By now you've seen the YouTube posts and news stories about the Endeavour space shuttle being transported through 12 miles of Los Angeles city streets. The event took about 17 hours longer than city and transportation officials anticipated, and it required some on-the-spot tree trimming to squeeze past a few narrow sections.
The Endeavour is now being housed at the California Science Center near the campus of USC, just south of downtown Los Angeles. The shuttle will eventually be displayed in its upright takeoff position.
We had the chance to see the shuttle up close Friday night when a fully loaded (unmodified) Toyota Tundra Limited CrewMax 4×4 towed the stripped-down shuttle over the Manchester Boulevard Bridge over the 405 Freeway, a central artery of Los Angeles. The freeway was closed in both directions for several minutes before the tow took place, to prevent any freeway collisions that could occur while the shuttle moved across the overpass.
The shuttle was parked at La Cienega and West Manchester boulevards for several hours as workers and city officials oversaw the switching of the trailer systems. Once hooked up to the Endeavour, the Tundra was piloted by professional stunt driver Matt McBride (whom you might recognize from a series of other death-defying Tundra commercials) and astronaut Garrett Reisman, who was taken to the International Space Station in Endeavour and spent 95 days in space.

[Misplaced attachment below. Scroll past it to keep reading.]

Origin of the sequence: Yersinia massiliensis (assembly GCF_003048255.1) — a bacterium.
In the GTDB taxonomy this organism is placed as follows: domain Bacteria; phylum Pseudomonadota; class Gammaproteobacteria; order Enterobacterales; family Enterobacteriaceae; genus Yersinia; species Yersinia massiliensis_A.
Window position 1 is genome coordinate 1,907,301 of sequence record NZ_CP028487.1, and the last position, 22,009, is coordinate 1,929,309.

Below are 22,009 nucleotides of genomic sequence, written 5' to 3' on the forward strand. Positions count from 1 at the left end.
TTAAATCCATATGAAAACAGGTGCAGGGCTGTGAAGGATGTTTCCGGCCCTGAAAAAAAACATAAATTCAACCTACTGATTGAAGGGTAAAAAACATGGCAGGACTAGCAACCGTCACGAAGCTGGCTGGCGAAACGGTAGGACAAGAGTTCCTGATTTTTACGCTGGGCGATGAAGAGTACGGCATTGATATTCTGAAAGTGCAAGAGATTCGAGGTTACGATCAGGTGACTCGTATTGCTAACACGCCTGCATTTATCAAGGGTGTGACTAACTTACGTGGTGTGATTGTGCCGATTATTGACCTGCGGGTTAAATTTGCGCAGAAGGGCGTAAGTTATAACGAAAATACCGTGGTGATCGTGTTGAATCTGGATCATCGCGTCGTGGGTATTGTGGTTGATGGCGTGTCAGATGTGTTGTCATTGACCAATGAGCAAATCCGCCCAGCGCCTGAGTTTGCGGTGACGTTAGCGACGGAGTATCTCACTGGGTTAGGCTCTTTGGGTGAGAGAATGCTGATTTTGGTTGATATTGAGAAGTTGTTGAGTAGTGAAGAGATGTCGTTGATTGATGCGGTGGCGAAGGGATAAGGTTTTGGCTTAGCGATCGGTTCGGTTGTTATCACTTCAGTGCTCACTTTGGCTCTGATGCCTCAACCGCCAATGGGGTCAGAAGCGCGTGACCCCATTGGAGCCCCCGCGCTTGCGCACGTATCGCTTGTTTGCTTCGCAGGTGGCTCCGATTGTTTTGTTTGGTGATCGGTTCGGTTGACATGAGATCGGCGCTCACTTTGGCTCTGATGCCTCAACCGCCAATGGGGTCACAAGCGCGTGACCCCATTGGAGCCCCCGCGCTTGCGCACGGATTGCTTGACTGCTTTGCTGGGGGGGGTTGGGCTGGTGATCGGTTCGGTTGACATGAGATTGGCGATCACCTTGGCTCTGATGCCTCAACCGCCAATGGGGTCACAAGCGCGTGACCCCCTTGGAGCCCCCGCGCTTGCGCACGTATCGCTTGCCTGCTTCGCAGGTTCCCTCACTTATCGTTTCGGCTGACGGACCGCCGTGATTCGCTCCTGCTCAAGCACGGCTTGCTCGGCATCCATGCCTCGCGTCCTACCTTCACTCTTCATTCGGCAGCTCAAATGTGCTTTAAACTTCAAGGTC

The actual towing the Tundra did with the shuttle took only four minutes, but it required some thoughtful prep. The tow hitch was modified to accommodate a specially designed drop pin. Also, since there would be no weight on the rear end of the truck, Toyota put a 1,700-pound weight in the back to give the rear tires some force for grip. Finally, the tire pressures were lowered to give the treads as much contact patch as possible. Once the prep was finished, all the driver had to do was put the truck into low range, drop it into 1st gear and keep the rpm steady.
The actual distance the truck and trailer had to navigate was only about 300 yards, but as with most well-engineered bridges, there was a bit of a crown to it, so the pull up the initial front side of the bridge and back up the downhill section on the other side were the biggest challenges for the driver and truck. "The only point I felt the Tundra had to work a little harder was going back up the hill on the far side of the bridge. It was pulling pretty hard," McBride said.
The Tundra "big-pull" event was well-documented with video, camera crews and TV commercial filming. We're likely to see the footage in a series of Toyota commercials and possibly other media as well. Likewise, you can bet that local and national dealerships will use this historic opportunity to sell more trucks. In fact, we saw at least two different bumper stickers on the famous tow truck taking a jab at its half-ton competition.
Additionally, the actual Toyota Tundra that pulled the Endeavour will also end up at the California Science Center (dontated by Toyota), taking the place of a first-gen Tundra at the entrance of the museum, which gives a real-world, interactive demonstration of leverage (or fulcrums) to attendees. We expect more information to follow.
For more photos from the evening's events, go to the PickupTrucks.com Facebook page.